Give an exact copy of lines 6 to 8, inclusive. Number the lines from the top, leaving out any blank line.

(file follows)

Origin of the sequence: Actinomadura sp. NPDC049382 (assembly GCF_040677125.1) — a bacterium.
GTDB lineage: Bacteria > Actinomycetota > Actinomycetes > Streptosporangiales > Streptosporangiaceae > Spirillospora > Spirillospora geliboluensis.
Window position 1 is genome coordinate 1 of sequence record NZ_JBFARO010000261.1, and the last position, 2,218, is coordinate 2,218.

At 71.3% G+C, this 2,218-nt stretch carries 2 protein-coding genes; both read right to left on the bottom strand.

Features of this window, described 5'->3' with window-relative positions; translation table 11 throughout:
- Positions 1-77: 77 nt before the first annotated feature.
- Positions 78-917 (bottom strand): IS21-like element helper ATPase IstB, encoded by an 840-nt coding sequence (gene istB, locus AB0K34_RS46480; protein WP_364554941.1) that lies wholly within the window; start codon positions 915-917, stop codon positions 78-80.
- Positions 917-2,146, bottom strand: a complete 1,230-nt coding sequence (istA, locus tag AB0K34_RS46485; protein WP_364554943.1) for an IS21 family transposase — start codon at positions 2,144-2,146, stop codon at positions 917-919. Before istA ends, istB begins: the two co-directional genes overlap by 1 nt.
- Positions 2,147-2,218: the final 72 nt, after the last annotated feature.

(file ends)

- Positions 1-77: 77 nt before the first annotated feature.
- Positions 78-917 (bottom strand): IS21-like element helper ATPase IstB, encoded by an 840-nt coding sequence (gene istB, locus AB0K34_RS46480; protein WP_364554941.1) that lies wholly within the window; start codon positions 915-917, stop codon positions 78-80.
- Positions 917-2,146, bottom strand: a complete 1,230-nt coding sequence (istA, locus tag AB0K34_RS46485; protein WP_364554943.1) for an IS21 family transposase — start codon at positions 2,144-2,146, stop codon at positions 917-919. Before istA ends, istB begins: the two co-directional genes overlap by 1 nt.